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Fellow people,

I just finished reading Martin Porter's article on the rent strike in Ann Arbor. I'm really glad that the people living over there have decided to gain more control over their lives.


Unfortunately, I can see from the article, a particular problem they are going to have. It seems that the tenants are pushing hard for a reduction in rent while at the same time demanding more and better services. Anyone who read your front page article on the state of Detroit should be able to see that when funding dries up, services decline. Anyone who owns their own home can tell these people that costs have indeed gone up.


I think it would be a sad mistake to set a precedent for rent reduction from a rent strike. What the people should demand is unlimited access to the books and increases in the quality of services. This is what the tenants should be willing to pay for.


I would be afraid that if the building the tenants occupied was outright given to them, that they would decide that they didn't have to pay rent. That, of course, would make them into their own slum landlords, unable to pay for even necessary services.


My advice would be to strike for non-monetary goals, including rent control and access to the books, and stop leading people on with unrealistic claims of rent reductions. That way only leads to the end of livable housing.

David Brzezinski


Membership Committee


East Palmer Peoples Coop


Dear Sun , While passing through Detroit in September, I had the pleasure of being exposed to The Sun. You seem to be developing one of the finest newspapers in the country. I was especially impressed with your music coverage in a major city with such a dismal rock & roll situation. You are filling a great need (and I grew up with Jack the Bellboy in my ear).


Andrew Trentacosta


Auvergne, France




Being an inmate at Southern Michigan Prison, I'm finding it difficult to hook up with "outside" people in an attempt to establish a Prisoners Union in the State of Michigan in benefit of those incarcerated.


Prisoners Unions have been started in a few other states including California, the first state to have one and the main office for the states that do have it.


We seem to be having a whole lot of trouble getting it off the ground here and need outside support and organization in this State.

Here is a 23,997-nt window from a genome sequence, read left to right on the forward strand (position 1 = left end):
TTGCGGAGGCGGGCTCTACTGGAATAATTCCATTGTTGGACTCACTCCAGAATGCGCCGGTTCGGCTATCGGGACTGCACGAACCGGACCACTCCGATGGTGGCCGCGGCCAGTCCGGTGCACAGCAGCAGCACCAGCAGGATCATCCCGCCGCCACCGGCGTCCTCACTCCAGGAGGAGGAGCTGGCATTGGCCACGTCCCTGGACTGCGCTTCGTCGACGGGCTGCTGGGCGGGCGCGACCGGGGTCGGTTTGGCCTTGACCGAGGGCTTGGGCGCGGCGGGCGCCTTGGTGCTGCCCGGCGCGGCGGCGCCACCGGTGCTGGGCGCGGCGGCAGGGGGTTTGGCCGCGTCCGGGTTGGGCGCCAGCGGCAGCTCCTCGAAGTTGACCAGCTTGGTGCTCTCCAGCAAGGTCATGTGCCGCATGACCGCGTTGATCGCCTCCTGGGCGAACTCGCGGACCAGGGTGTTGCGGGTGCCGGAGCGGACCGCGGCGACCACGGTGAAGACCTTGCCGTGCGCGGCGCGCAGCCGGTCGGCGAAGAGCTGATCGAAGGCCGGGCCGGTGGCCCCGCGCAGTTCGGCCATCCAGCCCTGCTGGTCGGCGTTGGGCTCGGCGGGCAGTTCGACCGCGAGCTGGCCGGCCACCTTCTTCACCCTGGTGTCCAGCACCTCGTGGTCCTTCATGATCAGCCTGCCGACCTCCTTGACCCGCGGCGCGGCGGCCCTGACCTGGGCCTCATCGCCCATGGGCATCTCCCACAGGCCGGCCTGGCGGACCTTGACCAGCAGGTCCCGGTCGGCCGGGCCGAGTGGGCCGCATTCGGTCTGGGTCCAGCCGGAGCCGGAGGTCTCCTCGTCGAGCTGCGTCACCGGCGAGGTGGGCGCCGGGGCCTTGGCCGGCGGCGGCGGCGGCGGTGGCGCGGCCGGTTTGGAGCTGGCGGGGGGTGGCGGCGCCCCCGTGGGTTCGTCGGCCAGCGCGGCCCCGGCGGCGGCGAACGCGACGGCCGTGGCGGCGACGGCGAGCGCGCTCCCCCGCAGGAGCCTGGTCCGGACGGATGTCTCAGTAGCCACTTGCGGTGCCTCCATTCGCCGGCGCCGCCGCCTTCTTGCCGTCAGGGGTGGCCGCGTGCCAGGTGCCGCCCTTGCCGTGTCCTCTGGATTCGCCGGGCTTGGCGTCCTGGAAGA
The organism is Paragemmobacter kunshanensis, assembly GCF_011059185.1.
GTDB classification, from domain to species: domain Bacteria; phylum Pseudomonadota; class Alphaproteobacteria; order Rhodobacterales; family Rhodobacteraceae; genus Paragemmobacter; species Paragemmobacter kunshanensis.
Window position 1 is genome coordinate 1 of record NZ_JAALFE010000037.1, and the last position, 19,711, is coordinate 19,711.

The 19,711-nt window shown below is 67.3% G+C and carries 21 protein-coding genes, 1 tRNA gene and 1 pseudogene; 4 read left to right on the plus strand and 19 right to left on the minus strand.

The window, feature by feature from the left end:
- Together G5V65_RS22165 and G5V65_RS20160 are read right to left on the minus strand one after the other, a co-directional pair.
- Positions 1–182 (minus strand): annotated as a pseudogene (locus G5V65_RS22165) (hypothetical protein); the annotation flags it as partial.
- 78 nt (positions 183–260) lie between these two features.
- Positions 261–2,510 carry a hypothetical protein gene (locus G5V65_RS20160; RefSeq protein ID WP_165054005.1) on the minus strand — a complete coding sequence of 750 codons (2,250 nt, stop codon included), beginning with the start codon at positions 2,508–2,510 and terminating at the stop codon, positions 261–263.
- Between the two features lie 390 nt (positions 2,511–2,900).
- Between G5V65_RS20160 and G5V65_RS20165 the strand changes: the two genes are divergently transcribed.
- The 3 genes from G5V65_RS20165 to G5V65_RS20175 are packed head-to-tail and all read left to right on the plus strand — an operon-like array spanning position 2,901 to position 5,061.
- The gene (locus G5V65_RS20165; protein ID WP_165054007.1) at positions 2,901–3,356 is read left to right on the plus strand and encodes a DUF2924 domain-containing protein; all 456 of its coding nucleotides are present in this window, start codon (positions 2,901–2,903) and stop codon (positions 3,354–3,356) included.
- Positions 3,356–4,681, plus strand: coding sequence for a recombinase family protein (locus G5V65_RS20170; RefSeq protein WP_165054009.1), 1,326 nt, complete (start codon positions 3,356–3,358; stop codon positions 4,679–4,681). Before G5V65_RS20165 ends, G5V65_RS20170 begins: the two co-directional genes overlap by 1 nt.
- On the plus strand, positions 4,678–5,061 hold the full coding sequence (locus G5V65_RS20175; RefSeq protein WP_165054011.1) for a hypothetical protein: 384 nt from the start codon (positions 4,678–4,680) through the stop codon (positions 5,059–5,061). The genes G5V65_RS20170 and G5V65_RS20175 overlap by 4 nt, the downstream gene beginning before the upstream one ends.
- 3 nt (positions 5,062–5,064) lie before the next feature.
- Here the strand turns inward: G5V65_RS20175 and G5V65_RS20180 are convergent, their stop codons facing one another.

The goals of the Union are : ( 1 ) to end economic exploitation by gaining the right to a prevailing wage for all work done in prison; ( 2 ) to establish a uniform sentencing structure and the abolition of indeterminate sentencing whereby correctional agencies can abuse their discretionary power in fixing the length of prison terms; and ( 3 ) to restore civil and human rights which are now systematically denied to convicts.


We encourage the assistance of ex cons and if your interests are sincere, please contact our main office:


Prisoners Union 1315 18th St.


San Francisco, Calif. 94107


Would appreciate seeing this letter printed in a future edition of the "Sun." Would also like to hear from some of the "People" out there.

Paul Johnson



P.O. Box E

Jackson, MI


To "The Sun,"


I really enjoy reading "The Sun" magazine. I work at Bowling Bar and get your magazine at the town drug store. It gives me something to do at work when business is slow. Keep up the good work, it's a really bomb magazine.


Sandy Graham


P.S. "Cop a Buzz."


To the Editor, The Sun:


About 5 or 6 months ago, I started purchasing the then-called Ann Arbor Sun. I enjoyed it as I felt it offered another alternative to the Ann Arbor News.


With consternation I have watched it encompass Detroit and its area, along with Ann Arbor.


I grew up in a suburb of Detroit; I moved to Ann Arbor to escape Detroit. I can read about Detroit in many papers. I could read about Ann Arbor in only a couple. It is also with regret that I write this letter to you. Ann Arbor is a separate entity from Detroit in my way of thinking/feeling. Detroit's people are different. I enjoy the liberalism of so many Ann Arbor residents. And I don't agree with your decision to relocate to Detroit. I feel as though Ann Arbor and its own uniqueness will become lost in the attention to Detroit. I truly have no desire for that to happen.


Karen Slovik